Chemistry

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Chemistry teacher training options

There are two routes into teaching chemistry. You can study a four-year combined degree in education and chemistry or take a one-year diploma course following your undergraduate degree in chemistry. And if these options don’t quite work for your circumstances, there are some alternative routes to consider.

Bursary for Chemistry teaching courses in Scotland

Bursaries are available for career changers who have been employed for at least three of the last five years and have already completed a Chemistry degree. Get more information about what could be available to you here.

Four-year university courses in education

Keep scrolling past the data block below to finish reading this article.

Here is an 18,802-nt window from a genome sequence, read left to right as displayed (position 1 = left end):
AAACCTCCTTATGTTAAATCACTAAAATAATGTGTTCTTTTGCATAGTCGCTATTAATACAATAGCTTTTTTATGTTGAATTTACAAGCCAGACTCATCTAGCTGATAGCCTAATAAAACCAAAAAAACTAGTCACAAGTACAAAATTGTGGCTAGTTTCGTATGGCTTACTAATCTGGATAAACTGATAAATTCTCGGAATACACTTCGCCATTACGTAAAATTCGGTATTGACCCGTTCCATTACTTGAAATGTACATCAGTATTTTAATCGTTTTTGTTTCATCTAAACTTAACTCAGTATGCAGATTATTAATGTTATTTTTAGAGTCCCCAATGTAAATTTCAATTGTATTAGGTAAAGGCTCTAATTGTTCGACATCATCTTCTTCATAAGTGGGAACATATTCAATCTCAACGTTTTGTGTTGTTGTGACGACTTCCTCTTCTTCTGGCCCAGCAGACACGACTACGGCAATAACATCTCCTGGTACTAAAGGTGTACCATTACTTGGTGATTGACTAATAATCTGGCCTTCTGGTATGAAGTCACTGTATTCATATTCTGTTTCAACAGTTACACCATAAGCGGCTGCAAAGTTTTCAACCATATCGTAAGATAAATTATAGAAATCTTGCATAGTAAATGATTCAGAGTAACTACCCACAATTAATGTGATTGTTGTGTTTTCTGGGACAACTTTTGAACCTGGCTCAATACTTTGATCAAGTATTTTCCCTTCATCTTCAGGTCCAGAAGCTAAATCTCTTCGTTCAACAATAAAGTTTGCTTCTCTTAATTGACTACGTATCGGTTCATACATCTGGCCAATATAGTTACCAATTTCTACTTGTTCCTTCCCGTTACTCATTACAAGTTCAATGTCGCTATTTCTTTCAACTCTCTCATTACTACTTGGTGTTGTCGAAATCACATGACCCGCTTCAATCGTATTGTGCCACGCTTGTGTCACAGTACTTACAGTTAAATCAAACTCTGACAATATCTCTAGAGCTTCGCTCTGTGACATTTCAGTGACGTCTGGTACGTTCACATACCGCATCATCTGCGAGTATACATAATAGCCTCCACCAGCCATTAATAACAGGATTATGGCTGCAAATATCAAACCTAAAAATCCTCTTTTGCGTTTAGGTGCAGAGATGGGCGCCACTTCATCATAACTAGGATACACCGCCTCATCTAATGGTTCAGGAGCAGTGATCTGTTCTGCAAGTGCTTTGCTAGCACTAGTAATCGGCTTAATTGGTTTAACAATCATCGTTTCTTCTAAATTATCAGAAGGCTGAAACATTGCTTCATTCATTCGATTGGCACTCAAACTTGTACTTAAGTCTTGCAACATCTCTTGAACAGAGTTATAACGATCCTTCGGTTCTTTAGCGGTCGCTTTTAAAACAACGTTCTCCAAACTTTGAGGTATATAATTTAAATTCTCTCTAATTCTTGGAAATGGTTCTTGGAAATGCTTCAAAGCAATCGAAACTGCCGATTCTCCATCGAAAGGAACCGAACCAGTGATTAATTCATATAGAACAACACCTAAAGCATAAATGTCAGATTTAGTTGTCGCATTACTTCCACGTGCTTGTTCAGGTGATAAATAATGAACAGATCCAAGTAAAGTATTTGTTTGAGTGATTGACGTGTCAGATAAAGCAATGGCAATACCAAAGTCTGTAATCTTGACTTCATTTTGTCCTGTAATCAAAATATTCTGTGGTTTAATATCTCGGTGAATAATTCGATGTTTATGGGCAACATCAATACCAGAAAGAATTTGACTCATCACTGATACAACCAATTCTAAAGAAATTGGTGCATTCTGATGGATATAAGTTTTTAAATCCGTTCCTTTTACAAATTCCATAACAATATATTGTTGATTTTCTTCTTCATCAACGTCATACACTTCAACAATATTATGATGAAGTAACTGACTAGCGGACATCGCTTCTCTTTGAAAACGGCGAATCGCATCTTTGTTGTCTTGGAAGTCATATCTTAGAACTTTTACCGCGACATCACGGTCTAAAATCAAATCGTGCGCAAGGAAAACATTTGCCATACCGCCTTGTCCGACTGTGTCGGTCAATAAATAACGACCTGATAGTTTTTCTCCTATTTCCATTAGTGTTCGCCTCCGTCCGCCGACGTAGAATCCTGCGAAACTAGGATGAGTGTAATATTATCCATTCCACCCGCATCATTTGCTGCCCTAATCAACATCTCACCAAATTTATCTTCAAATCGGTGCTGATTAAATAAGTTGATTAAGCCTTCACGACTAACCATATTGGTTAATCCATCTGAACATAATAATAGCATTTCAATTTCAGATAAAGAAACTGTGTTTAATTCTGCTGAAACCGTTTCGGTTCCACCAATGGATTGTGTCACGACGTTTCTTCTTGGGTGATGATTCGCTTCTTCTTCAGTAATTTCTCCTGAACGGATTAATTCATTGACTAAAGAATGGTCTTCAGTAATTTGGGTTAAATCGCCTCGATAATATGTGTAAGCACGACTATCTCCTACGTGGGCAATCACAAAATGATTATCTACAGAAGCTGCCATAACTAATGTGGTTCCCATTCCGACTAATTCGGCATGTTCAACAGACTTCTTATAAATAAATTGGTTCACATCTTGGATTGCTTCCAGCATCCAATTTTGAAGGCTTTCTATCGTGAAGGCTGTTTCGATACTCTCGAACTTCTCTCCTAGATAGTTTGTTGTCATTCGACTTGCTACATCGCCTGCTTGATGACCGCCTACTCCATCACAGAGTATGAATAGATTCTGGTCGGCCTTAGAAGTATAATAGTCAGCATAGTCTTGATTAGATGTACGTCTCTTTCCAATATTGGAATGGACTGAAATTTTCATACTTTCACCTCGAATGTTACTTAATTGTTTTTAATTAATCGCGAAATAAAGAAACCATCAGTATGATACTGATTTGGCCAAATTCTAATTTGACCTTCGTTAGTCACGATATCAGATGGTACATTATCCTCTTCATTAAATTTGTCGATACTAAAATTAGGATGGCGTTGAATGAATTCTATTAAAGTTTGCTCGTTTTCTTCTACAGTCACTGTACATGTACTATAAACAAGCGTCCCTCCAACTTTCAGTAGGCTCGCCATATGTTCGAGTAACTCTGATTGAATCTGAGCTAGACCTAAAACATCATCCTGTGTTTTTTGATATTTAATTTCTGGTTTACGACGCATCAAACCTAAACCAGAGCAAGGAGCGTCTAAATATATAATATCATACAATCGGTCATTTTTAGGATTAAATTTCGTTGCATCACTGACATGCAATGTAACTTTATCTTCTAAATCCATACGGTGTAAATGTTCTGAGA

For the four-year combined degree and other undergraduate degree programmes you must have at least:

  • English and two other National Qualifications at SCQF Level 6 (Higher Grade) AND
  • Mathematics and one other subject at SCQF Level 5 (or an accepted alternative, for example, National 5, Credit Standard Grade or Intermediate 2).

Check the entry requirements with the course provider.

PGDE university courses

Here are the universities you can study for a PDGE in Chemistry at secondary level. Entry requirements vary so it’s best to check with the course provider.

Alternate routes into teaching

These routes offer a little more flexibility in order to encourage diversity in the profession:

  • Supported Induction Route (SIR) with a focus on STEM subjects – University of Dundee
  • Combined PGDE with integrated Masters & induction year in Secondary STEM subjects – University of Strathclyde

A highlight of my career so far has been changing pupil’s perception and enjoyment of science. It’s a good feeling.

Maxine McNeill - Chemistry teacher at Bell Baxter High School, Fife

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